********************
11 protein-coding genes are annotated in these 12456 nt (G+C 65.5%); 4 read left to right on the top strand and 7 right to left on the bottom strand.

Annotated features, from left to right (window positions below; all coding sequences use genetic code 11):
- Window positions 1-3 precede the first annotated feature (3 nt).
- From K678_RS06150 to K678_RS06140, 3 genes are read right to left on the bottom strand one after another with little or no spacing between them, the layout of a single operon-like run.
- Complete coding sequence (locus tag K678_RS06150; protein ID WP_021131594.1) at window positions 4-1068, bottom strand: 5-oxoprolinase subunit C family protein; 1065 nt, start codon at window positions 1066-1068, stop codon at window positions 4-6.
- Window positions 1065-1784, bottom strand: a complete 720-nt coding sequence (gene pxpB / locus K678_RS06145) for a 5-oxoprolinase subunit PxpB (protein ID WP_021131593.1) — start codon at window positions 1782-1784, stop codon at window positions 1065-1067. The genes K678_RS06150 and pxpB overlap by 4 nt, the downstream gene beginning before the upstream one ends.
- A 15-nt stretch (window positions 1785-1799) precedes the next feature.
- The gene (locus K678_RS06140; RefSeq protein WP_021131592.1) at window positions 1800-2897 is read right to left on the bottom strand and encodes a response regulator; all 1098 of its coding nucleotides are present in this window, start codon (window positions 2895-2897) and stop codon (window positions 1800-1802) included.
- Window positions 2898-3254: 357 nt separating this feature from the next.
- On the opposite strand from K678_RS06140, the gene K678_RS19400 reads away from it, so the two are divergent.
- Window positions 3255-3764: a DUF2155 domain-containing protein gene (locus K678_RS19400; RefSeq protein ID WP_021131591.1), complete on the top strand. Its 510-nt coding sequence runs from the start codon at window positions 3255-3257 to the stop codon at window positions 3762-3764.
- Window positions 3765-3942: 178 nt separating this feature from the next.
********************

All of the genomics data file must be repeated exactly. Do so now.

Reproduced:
11 protein-coding genes are annotated in these 12456 nt (G+C 65.5%); 4 read left to right on the top strand and 7 right to left on the bottom strand.

Annotated features, from left to right (window positions below; all coding sequences use genetic code 11):
- Window positions 1-3 precede the first annotated feature (3 nt).
- From K678_RS06150 to K678_RS06140, 3 genes are read right to left on the bottom strand one after another with little or no spacing between them, the layout of a single operon-like run.
- Complete coding sequence (locus tag K678_RS06150; protein ID WP_021131594.1) at window positions 4-1068, bottom strand: 5-oxoprolinase subunit C family protein; 1065 nt, start codon at window positions 1066-1068, stop codon at window positions 4-6.
- Window positions 1065-1784, bottom strand: a complete 720-nt coding sequence (gene pxpB / locus K678_RS06145) for a 5-oxoprolinase subunit PxpB (protein ID WP_021131593.1) — start codon at window positions 1782-1784, stop codon at window positions 1065-1067. The genes K678_RS06150 and pxpB overlap by 4 nt, the downstream gene beginning before the upstream one ends.
- A 15-nt stretch (window positions 1785-1799) precedes the next feature.
- The gene (locus K678_RS06140; RefSeq protein WP_021131592.1) at window positions 1800-2897 is read right to left on the bottom strand and encodes a response regulator; all 1098 of its coding nucleotides are present in this window, start codon (window positions 2895-2897) and stop codon (window positions 1800-1802) included.
- Window positions 2898-3254: 357 nt separating this feature from the next.
- On the opposite strand from K678_RS06140, the gene K678_RS19400 reads away from it, so the two are divergent.
- Window positions 3255-3764: a DUF2155 domain-containing protein gene (locus K678_RS19400; RefSeq protein ID WP_021131591.1), complete on the top strand. Its 510-nt coding sequence runs from the start codon at window positions 3255-3257 to the stop codon at window positions 3762-3764.
- Window positions 3765-3942: 178 nt separating this feature from the next.